The multidimensional approach to the study of anxiety (Martens, Vealey, & Burton, 1990a) considers subcomponents of anxiety, specifically cognitive anxiety, somatic anxiety, and self-confidence. Much of the research based on this theory has utilized the Competitive State Anxiety Inventory (CSAI-2) (Martens, Burton, Vealey, Bump, & Smith, 1990b). Findings have been inconsistent, with some research suggesting that the three subcomponents have separate relationships with performance and other studies failing to find any relationship between the anxiety subcomponents and performance. This meta-analysis examined the effect of state anxiety as measured by the CSAI-2 (i.e., cognitive anxiety, somatic anxiety, and self-confidence) on athletic performance. Studies were coded for characteristics that could potentially moderate the effects of anxiety on performance (i.e., features of design, subjects, sport). Interdependency between the three subscales was examined using multivariate meta-analytic techniques (Becker & Schram, 1994). Relationships among cognitive anxiety, somatic anxiety, self-confidence, and performance appeared weak. Exploratory modeling showed that self-confidence displayed the strongest and most consistent relationship with performance.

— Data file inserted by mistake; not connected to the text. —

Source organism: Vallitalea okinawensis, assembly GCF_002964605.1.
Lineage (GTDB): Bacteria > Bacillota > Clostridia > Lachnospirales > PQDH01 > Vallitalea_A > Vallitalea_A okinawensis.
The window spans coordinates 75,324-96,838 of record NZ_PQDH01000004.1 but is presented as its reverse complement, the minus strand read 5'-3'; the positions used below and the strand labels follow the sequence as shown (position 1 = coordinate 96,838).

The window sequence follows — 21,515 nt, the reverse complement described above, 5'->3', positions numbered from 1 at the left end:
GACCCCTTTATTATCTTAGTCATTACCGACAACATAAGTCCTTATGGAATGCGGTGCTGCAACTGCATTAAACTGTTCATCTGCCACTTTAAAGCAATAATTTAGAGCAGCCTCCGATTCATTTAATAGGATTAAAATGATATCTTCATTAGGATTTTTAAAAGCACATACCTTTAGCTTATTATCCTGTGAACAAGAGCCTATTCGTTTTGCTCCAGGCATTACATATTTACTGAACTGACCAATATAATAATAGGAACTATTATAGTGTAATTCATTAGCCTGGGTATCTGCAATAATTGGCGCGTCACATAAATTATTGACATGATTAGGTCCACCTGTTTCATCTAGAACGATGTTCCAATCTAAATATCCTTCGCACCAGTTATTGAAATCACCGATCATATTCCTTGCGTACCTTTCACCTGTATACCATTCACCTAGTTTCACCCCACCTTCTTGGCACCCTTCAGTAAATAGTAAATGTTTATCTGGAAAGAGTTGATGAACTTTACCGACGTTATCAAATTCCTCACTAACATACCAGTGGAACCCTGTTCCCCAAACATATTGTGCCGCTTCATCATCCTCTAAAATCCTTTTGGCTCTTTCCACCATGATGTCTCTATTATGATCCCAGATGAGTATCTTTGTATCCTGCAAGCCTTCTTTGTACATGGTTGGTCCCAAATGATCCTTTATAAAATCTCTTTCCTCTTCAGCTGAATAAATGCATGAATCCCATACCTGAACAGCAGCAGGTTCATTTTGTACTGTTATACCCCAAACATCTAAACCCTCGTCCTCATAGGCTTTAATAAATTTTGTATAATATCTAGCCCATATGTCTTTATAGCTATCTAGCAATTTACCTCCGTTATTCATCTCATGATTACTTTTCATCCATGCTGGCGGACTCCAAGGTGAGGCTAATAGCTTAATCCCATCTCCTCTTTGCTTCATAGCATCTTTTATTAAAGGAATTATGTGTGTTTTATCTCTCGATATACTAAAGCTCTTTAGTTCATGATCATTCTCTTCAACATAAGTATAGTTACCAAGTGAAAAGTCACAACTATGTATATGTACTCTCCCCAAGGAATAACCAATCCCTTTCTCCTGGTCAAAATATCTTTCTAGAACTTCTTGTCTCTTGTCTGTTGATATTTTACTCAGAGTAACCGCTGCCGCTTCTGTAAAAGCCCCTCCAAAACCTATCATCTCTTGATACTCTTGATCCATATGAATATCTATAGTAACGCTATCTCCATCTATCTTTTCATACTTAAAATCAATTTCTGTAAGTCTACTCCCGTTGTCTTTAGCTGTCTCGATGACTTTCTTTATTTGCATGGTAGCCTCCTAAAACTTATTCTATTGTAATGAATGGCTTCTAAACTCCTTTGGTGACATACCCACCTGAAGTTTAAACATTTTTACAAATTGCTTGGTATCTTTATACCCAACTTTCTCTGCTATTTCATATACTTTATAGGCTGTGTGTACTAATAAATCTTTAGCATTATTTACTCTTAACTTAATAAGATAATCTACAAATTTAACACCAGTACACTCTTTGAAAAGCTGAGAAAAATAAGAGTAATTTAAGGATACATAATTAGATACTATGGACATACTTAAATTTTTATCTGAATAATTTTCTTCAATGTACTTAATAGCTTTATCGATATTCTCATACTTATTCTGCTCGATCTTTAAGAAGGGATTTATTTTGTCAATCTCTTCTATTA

Craft is now with the Div. of Psychiatry, Boston U. School of Medicine, 85 East Newton St., Boston, MA 02118. Magyar is now with the Dept. of Psychology at UCLA, Los Angeles, CA 90095; Feltz is with the Dept. of Kinesiology, and Becker is with the Dept. of Counseling, Educational Psychology, and Special Education at Michigan State U., East Lansing, MI 48823.